slice(start_opt, stop_opt) ByteString
See Array.prototype.slice
substr(start_opt, length_opt) ByteString
See String.prototype.substr
substring(start_opt, last_opt) ByteString
See String.prototype.substring
concat(...) ByteString
Returns a ByteString composed of itself concatenated with the given ByteString, ByteArray, and Array values. Throws a TypeError if any of the arguments are not a ByteString, ByteArray, or Array of Numbers. Coerces Numbers to bytes by selecting their least significant eight bits.
join(array) ByteString
Returns a ByteString of the ByteStrings, ByteArrays, Arrays of Numbers, or a combination thereof, delimited by this. Arrays of Numbers are converted to ByteArrays. Coerces Numbers to bytes by selecting their least significant eight bits.
split(delimiter_opt, max_opt) Array
Returns an Array of ByteStrings pared from the ByteString between strings of ByteStrings that match the given delimiter for up to the maximum number of delimiters, starting from the left. If omitted, the maximum defaults to Infinity. The delimiter defaults to an empty ByteString. The delimiter is internally coerced to a ByteString with the ByteString constructor.
splitRight(delimiter_opt, max_opt) Array
Returns an Array of ByteStrings pared from the ByteString between strings of ByteStrings that match the given delimiter for up to the maximum number of delimiters, starting from the right. If omitted, the maximum defaults to Infinity. The delimiter defaults to an empty ByteString. The delimiter is internally coerced to a ByteString with the ByteString constructor.
Content
an alias of Number, indicating that Number is the type of what [[Get]] returns.

Internal Properties

[[Get]] Number
Returns the byte at offset as a Number. The offset is coerced internally with the Number constructor. Thus, if it is omitted or passed as undefined, it defaults to getting the value at offset 0.
[[Put]]
throws a TypeError.

Instance Properties

length
The length in bytes. Not [[Writable]], not [[Configurable]], not [[Enumerable]].

ByteArray

A ByteArray is a mutable, flexible (explicitly growable and shrinkable) representation of a C unsigned char (byte) array.

Constructor

A ByteArray function must exist. Calling and constructing a ByteArray both return a new ByteArray instance.

ByteArray() instanceof ByteArray;
new ByteArray() instanceof ByteArray;
ByteArray() instanceof Binary;
new ByteArray() instanceof Binary;
typeof ByteArray() === "object";
typeof new ByteArray() === "object";
ByteArray()
New, empty ByteArray.
ByteArray(length Number, fill_opt Number)
New ByteArray of the given length, with the given fill number at all offsets. The default filler is 0.
ByteArray(byteArray)
Copy byteArray.
ByteArray(byteString)
Copy contents of byteString.
ByteArray(arrayOfBytes)
Use numbers in arrayOfBytes as contents. Coerces Numbers to bytes by selecting their least significant eight bits.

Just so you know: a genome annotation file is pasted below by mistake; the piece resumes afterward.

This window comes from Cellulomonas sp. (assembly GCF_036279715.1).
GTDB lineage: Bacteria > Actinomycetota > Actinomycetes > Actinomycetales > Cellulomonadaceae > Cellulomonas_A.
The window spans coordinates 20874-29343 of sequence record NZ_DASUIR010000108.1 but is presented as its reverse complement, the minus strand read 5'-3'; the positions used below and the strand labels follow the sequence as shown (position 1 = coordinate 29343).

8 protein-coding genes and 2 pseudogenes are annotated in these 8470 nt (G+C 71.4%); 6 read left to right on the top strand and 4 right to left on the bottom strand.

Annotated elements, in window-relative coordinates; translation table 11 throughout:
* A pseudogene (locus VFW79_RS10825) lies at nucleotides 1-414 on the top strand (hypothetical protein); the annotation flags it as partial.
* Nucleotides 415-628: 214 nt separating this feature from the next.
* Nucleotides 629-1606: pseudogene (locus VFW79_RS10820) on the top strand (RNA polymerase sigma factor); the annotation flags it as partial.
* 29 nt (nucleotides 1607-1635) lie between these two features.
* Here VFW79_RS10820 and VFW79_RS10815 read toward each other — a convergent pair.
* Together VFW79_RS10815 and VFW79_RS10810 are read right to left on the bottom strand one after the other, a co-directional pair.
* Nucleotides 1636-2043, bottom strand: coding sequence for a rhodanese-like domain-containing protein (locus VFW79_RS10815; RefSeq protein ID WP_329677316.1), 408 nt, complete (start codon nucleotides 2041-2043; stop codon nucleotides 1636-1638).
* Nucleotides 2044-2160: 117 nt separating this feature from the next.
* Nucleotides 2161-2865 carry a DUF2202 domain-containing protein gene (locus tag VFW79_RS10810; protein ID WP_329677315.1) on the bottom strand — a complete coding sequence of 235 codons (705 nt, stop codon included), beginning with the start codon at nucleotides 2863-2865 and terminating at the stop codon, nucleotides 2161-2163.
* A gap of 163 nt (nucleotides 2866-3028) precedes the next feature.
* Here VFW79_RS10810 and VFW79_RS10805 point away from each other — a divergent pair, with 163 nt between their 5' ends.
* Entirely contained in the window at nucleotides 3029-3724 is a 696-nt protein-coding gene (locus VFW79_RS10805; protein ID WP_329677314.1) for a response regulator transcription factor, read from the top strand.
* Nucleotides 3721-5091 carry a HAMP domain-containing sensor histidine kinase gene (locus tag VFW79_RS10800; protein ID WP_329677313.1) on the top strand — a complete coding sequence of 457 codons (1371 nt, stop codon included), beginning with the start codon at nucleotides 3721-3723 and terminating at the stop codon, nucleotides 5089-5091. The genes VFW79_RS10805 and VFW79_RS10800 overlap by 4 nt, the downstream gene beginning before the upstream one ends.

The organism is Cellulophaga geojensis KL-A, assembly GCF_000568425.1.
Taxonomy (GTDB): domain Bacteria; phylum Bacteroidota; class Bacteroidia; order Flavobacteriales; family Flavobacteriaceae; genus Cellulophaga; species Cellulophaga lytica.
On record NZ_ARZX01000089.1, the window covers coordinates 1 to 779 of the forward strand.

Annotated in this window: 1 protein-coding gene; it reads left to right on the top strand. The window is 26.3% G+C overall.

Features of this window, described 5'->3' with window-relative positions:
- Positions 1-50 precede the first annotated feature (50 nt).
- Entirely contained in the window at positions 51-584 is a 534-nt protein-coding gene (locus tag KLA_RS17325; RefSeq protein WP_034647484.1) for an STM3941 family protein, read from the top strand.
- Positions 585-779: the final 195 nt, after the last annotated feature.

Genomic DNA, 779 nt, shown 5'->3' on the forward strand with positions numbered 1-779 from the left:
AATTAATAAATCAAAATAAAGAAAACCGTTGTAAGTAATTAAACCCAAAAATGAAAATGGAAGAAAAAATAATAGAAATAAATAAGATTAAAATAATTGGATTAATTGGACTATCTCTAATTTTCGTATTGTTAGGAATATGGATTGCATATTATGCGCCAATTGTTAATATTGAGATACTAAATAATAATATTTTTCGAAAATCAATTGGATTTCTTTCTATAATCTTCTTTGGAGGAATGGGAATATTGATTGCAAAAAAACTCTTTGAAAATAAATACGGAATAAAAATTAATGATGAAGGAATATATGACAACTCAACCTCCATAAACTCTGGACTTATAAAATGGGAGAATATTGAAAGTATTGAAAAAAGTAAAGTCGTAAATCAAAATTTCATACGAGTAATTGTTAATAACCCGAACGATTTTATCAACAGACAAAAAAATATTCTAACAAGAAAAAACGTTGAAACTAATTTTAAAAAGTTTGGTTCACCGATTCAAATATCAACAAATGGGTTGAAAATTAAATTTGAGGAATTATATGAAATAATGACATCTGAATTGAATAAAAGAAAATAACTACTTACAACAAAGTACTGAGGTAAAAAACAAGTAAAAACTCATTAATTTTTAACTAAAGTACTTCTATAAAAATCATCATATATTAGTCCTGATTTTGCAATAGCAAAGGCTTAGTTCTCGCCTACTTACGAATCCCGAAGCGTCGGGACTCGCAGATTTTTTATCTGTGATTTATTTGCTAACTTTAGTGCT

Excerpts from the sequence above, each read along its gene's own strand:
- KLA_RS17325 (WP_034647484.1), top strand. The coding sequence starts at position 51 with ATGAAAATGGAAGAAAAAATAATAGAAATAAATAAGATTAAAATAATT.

ByteArray(string, charset)
Create a "ByteArray" from a "String", the result being encoded with charset.

Prototype Properties

toByteArray() ByteArray
Returns a byte for byte copy in a ByteArray.
Note: for best performance, implementations should transfer ownership of the underlying buffer and flag the original owner to copy-on-write.
toByteArray(sourceCharset, targetCharset) ByteArray
Returns this transcoded from the source charset to the target charset as a ByteArray. The source and target charset are internally cast to String with the String constructor.
toByteString() ByteString
Returns a byte for byte copy in a ByteString.
Note: for best performance, implementations should transfer ownership of the underlying buffer and flag the original owner to copy-on-write.
toByteString(sourceCharset, targetCharset) ByteString
Returns this transcoded from the source charset to the target charset as a ByteString. The source and target charset are internally cast to String with the String constructor.
toString() String
Returns a debug representation like "[ByteArray 10]", where 10 is the length this ByteArray.
toString(charset) String
Decodes this according to the given character set and returns the String from the corresponding unicode points. May throw a ValueError if the byte string is malformed or if any of the code points are out of the implementation's supported range.
toArray() Array
Returns an Array containing the bytes as Numbers.
toSource() String
returns "require("binary").ByteArray([])" for a null byte string or "require("binary").ByteArray([0, 1, 2])" for a byte string of length 3 with bytes 0, 1, and 2.
valueAt(offset_opt) Number
Returns the byte at offset as a Number. The offset is coerced internally with the Number constructor. Thus, if it is omitted or passed as undefined, it defaults to getting the value at offset 0.
byteStringAt(offset_opt) ByteString
Returns a unary (length 1) ByteString of the byte at the given offset. The offset is coerced internally with the Number constructor. Thus, if it is omitted or passed as undefined, it defaults to getting the value at offset 0.
indexOf(values, start_opt, stop_opt) Number